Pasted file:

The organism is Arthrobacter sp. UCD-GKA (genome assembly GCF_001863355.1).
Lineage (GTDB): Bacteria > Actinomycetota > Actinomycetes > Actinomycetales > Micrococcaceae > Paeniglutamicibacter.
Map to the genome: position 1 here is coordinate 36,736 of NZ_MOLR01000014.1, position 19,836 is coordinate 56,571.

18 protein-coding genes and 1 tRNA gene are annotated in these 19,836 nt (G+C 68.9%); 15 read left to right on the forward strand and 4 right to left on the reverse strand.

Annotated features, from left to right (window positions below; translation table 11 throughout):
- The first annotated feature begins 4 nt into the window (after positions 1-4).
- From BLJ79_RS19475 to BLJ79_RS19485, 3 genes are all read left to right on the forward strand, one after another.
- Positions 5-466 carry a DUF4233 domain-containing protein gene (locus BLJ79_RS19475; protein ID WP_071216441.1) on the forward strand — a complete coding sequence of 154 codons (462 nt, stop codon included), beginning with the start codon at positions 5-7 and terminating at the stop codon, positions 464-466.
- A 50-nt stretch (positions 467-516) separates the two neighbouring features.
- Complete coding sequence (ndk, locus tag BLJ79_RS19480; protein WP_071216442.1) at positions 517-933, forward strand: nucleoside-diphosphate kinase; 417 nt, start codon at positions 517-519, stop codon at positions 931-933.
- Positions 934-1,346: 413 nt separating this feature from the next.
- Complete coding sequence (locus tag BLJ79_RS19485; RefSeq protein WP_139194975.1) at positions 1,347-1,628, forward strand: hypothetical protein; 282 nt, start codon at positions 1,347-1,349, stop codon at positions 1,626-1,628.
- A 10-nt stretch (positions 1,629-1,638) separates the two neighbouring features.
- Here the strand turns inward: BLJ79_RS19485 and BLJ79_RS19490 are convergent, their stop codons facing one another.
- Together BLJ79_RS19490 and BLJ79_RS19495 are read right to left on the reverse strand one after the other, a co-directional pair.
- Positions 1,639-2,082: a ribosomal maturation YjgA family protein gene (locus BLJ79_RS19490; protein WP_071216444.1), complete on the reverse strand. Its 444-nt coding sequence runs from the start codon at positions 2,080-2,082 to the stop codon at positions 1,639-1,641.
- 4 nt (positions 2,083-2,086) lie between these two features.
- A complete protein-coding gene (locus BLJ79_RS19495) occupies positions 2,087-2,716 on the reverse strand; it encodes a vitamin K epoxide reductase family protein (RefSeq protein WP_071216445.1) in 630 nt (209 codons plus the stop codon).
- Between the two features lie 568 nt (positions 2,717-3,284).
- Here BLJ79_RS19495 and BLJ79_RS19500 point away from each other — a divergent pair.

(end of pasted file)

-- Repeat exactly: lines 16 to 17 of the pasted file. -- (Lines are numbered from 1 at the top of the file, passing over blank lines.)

- Positions 1,639-2,082: a ribosomal maturation YjgA family protein gene (locus BLJ79_RS19490; protein WP_071216444.1), complete on the reverse strand. Its 444-nt coding sequence runs from the start codon at positions 2,080-2,082 to the stop codon at positions 1,639-1,641.
- 4 nt (positions 2,083-2,086) lie between these two features.